Byron Shire Council has been forced to put on hold the trial of new green waste and food organics kerbside collection owing to the high cost of the tenders it received for it and lack of a government grant to support it.
But mayor Simon Richardson says a full program will go ahead as part of a new integrated waste collection contract in August 2015.
Cr Richardson acknowledged it was disappointing news for many in the community who were looking forward to the new service.
‘It’s a setback but it was also a financially responsible decision and not unlike many decisions made in household budgets.
‘If the price comes in too high to upgrade an item, households are faced with the decision to wait, save more and source a better price. It’s no different for Council,’ he said.
The limited service would have provided the bins to households in urban areas of the shire but not to units or businesses.
But Byron Shire Council’s waste and recycling manager Warren Burgess said the council now plans to roll it out to the whole community, albeit at a later date.
Mr Burgess said Council is currently preparing tender documents for an integrated collection contract, covering all of the shire’s waste collections, which should be awarded in late 2014 or early 2015.
‘It’s anticipated that with a contract of such significant scope, competitive market pressure and economies of scale will also ensure a much better value for money result for Council,’ he said.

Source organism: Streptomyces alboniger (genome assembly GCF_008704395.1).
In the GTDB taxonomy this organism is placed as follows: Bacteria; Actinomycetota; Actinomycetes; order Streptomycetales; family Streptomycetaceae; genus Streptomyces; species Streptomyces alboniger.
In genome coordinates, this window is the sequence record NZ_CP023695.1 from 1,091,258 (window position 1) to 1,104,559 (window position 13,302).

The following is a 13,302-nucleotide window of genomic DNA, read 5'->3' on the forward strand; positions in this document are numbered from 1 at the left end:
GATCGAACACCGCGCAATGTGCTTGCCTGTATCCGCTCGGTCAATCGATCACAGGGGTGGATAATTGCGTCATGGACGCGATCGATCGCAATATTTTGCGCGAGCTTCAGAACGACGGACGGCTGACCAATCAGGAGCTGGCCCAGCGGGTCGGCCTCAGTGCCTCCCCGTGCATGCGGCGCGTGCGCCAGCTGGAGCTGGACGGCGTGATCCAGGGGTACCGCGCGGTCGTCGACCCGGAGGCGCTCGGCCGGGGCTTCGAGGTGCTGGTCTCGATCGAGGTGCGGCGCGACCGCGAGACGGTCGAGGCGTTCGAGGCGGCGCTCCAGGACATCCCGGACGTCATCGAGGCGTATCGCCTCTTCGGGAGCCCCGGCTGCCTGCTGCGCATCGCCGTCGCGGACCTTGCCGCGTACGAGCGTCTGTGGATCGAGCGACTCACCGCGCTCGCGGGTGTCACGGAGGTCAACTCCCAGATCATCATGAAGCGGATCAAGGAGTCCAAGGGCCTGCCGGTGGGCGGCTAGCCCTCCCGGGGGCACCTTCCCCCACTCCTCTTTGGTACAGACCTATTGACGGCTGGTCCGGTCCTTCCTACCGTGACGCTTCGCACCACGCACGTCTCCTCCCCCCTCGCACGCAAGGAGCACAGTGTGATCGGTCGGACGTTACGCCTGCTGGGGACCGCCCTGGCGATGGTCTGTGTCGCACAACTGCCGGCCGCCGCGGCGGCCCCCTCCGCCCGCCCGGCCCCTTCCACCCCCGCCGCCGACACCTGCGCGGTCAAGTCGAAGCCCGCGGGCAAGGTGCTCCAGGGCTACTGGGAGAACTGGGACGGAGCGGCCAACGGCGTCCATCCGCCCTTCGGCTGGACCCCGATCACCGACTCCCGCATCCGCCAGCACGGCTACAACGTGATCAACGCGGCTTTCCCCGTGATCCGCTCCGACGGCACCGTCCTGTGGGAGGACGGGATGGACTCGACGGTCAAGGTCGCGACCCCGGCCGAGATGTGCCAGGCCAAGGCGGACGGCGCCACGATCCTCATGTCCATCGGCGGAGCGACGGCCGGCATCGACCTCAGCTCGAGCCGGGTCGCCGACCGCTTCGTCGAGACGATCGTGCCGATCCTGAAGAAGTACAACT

Coincidentally, Byron Shire Council became ineligible for the state government’s Waste Less Recycling More funding program following the closure of the Myocum landfill.
Mr Burgess said this funding would have funded the purchase of bins required for the introduction of the service.
‘Council has been lobbying the NSW government for it to be granted an exemption and will continue to actively pursue this avenue for additional funding,’ he said.
In the upcoming months, Cr Richardson said Council was committed to minimising landfill waste and would introduce a number of new recycling initiatives.
‘Over the next six months our shire will have free recycling drop-off stations for problem household materials such as compact fluorescent light globes, household batteries and mobile phones. Plus the Myocum Resource Recovery Facility will be able to take polystyrene packaging for recycling.
‘Also, we will use the delay to work towards developing and incorporating festival, event and commercial organic waste collection. Thus, though the collection will start later, it should reach more people,’ he said.
Meanwhile, the mayor urged residents to continue to be diligent when sorting items for the yellow bin and, if you are unsure, check Council’s website www.byron.nsw.gov.au.